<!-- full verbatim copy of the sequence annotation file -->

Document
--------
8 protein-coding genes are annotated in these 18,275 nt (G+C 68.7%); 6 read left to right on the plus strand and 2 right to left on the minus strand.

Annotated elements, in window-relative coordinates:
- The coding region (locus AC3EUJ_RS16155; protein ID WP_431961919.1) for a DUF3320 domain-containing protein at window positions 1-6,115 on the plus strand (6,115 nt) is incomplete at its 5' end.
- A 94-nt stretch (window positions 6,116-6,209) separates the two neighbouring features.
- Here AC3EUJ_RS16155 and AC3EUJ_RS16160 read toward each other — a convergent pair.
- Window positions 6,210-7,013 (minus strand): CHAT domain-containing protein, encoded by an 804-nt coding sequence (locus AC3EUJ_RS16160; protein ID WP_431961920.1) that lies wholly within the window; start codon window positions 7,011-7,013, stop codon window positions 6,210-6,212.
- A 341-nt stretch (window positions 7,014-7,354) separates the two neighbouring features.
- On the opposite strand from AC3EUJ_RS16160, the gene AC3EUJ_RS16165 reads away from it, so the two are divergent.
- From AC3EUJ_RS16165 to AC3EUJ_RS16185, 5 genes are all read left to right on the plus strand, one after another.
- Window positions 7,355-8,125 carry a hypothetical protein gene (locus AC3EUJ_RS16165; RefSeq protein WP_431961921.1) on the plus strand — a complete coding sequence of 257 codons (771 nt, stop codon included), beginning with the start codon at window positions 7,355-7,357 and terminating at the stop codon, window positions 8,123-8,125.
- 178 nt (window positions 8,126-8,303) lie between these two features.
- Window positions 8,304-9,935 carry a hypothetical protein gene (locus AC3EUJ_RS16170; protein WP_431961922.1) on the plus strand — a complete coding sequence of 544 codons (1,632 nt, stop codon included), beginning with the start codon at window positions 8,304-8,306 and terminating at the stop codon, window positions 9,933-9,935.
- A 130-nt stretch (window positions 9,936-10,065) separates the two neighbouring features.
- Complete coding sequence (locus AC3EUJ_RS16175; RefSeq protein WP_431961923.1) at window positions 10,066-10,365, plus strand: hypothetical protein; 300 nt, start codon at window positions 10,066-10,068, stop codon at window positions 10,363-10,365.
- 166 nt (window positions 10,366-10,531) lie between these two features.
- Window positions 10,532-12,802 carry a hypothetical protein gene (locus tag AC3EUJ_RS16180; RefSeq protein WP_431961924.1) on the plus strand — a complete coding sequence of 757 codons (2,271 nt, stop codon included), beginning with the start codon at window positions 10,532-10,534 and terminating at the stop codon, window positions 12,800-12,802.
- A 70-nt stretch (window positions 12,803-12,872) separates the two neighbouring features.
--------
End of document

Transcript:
8 protein-coding genes are annotated in these 18,275 nt (G+C 68.7%); 6 read left to right on the plus strand and 2 right to left on the minus strand.

Annotated elements, in window-relative coordinates:
- The coding region (locus AC3EUJ_RS16155; protein ID WP_431961919.1) for a DUF3320 domain-containing protein at window positions 1-6,115 on the plus strand (6,115 nt) is incomplete at its 5' end.
- A 94-nt stretch (window positions 6,116-6,209) separates the two neighbouring features.
- Here AC3EUJ_RS16155 and AC3EUJ_RS16160 read toward each other — a convergent pair.
- Window positions 6,210-7,013 (minus strand): CHAT domain-containing protein, encoded by an 804-nt coding sequence (locus AC3EUJ_RS16160; protein ID WP_431961920.1) that lies wholly within the window; start codon window positions 7,011-7,013, stop codon window positions 6,210-6,212.
- A 341-nt stretch (window positions 7,014-7,354) separates the two neighbouring features.
- On the opposite strand from AC3EUJ_RS16160, the gene AC3EUJ_RS16165 reads away from it, so the two are divergent.
- From AC3EUJ_RS16165 to AC3EUJ_RS16185, 5 genes are all read left to right on the plus strand, one after another.
- Window positions 7,355-8,125 carry a hypothetical protein gene (locus AC3EUJ_RS16165; RefSeq protein WP_431961921.1) on the plus strand — a complete coding sequence of 257 codons (771 nt, stop codon included), beginning with the start codon at window positions 7,355-7,357 and terminating at the stop codon, window positions 8,123-8,125.
- 178 nt (window positions 8,126-8,303) lie between these two features.
- Window positions 8,304-9,935 carry a hypothetical protein gene (locus AC3EUJ_RS16170; protein WP_431961922.1) on the plus strand — a complete coding sequence of 544 codons (1,632 nt, stop codon included), beginning with the start codon at window positions 8,304-8,306 and terminating at the stop codon, window positions 9,933-9,935.
- A 130-nt stretch (window positions 9,936-10,065) separates the two neighbouring features.
- Complete coding sequence (locus AC3EUJ_RS16175; RefSeq protein WP_431961923.1) at window positions 10,066-10,365, plus strand: hypothetical protein; 300 nt, start codon at window positions 10,066-10,068, stop codon at window positions 10,363-10,365.
- 166 nt (window positions 10,366-10,531) lie between these two features.
- Window positions 10,532-12,802 carry a hypothetical protein gene (locus tag AC3EUJ_RS16180; RefSeq protein WP_431961924.1) on the plus strand — a complete coding sequence of 757 codons (2,271 nt, stop codon included), beginning with the start codon at window positions 10,532-10,534 and terminating at the stop codon, window positions 12,800-12,802.
- A 70-nt stretch (window positions 12,803-12,872) separates the two neighbouring features.